I am not under the misapprehension Xerxes is expanding an empire.

        You can still be jailed or killed for criticizing many governments around the world. MBS will hang his own cousins by the heels.

        A great many tourists die every year because they, like you, think that all countries are just like the US, they’re safe, and that individual rights are recognized. Girls go bicycling through remote extremist villages and just disappear.

        Do the Aztecs need to reincarnate and sacrifice humans again for the statement to be true that most of the world does not subscribe to Western values?

        1. Karen, maybe you’re too young to remember the cold war, the Iron Curtain, Mao, and various dictatorships in S and Central America – I’m too young to remember WWII – but there are more democracies now and the large repressive regimes of today are nowhere near as repressive as previously. You don’t have to like the Chinese government to recognize it is no longer communist except in name, cooperates internationally with us and other democracies on many common goals, and has allowed considerably more freedom to it’s people – who like other modern consumer cultures, like Iran, aspire to be like America – than imaginable only 20 years ago. Instead of instigating revolutions it seeks economic advantage in other countries – something we are doing a poor job under Trump of countering, but a challenge we should welcome.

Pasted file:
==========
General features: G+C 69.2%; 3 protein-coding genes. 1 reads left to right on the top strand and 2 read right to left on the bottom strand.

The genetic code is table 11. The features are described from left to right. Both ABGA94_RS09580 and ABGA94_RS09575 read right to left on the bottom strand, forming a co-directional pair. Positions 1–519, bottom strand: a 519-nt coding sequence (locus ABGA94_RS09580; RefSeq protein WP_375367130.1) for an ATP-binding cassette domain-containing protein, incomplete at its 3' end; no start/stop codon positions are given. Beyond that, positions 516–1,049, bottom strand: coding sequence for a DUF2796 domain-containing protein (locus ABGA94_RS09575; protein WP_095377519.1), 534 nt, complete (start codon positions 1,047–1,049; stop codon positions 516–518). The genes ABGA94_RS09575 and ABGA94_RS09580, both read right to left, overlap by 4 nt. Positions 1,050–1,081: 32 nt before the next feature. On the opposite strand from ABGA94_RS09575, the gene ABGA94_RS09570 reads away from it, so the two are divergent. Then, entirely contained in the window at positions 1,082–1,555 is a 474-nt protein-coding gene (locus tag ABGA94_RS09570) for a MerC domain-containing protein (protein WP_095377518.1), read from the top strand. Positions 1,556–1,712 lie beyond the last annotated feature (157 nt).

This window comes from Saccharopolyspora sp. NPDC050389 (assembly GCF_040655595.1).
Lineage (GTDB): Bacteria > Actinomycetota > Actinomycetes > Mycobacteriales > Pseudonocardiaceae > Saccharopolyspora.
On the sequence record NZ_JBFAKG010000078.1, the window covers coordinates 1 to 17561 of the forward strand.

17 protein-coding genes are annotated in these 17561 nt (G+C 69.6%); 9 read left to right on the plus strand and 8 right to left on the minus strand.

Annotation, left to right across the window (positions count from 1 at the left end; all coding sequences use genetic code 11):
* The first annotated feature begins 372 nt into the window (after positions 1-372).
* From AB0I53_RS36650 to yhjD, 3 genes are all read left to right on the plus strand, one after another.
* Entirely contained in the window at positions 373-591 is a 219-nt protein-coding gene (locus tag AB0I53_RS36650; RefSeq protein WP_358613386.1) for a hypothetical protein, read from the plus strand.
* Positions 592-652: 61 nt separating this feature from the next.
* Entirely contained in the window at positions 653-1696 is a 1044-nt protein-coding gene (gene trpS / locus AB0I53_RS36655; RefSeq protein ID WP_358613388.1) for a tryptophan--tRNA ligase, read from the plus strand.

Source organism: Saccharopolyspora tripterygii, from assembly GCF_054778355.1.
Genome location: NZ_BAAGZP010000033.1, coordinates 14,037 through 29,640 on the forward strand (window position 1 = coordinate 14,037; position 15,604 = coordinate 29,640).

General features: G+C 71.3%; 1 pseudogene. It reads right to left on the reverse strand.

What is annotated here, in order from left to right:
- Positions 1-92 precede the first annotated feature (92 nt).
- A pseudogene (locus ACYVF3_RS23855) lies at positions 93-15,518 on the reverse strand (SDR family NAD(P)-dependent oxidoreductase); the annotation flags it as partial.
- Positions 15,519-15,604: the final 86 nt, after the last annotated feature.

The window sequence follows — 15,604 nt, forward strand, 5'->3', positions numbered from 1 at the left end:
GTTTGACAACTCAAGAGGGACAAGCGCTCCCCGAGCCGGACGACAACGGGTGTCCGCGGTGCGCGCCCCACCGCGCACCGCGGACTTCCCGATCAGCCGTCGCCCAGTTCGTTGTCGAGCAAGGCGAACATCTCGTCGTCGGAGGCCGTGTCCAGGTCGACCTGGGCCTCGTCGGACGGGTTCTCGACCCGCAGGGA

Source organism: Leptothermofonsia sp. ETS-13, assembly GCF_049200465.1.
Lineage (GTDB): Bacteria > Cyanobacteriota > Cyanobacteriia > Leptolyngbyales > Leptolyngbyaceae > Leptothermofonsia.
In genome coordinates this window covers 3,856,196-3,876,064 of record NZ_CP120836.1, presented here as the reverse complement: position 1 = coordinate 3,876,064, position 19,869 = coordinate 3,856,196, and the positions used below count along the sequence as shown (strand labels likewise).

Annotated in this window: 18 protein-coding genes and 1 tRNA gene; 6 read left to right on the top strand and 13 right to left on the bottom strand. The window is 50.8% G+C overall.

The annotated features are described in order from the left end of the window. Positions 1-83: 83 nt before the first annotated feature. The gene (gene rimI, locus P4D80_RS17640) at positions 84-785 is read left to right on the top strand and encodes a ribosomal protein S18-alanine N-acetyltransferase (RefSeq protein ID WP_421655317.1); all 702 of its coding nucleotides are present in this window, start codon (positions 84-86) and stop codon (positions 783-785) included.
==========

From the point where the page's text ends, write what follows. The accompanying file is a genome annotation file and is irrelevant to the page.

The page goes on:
The world will never be perfect, but humans have become successful by cooperating on ever larger scale and in our current world the risk of not continuing that trend is as bad as the trend is good.

          1. Bythebook:

            Let me explain this to you.

            There have been periods of human history when terrible atrocities were committed. Baking Jewish people in ovens in Nazi Germany and Austria would be examples.

            That has zero to do with my statement that in international politics, Western leaders have to deal with most countries, who do not follow Western values. They have to negotiate and form alliances with leaders who do not follow Western values. That is because most of the world does not follow Western values.

            “Democracy” in planet Earth does not mean what it specifically does in the US. For example, Morsi was a democratically elected leader in Egypt who waived all law as it applied to him and set himself up as an autocrat. He was ousted, after a thousand or so deaths, by Sisi, who had a Lebanese journalist arrested for posting that the sexual harassment in Egypt made it an SOB country, and that they needed a more repressive leader than Sisi to control it. Ironic.

            Are you aware of the tribal warfare STILL going on in so much of Africa? You know, where they dig knives into little boys, stuff the wounds with drugs, make them go crazy and become insane rapist child soldiers? Now, does judging that atrocity require comparing it to the actions of the Vikings or Incas?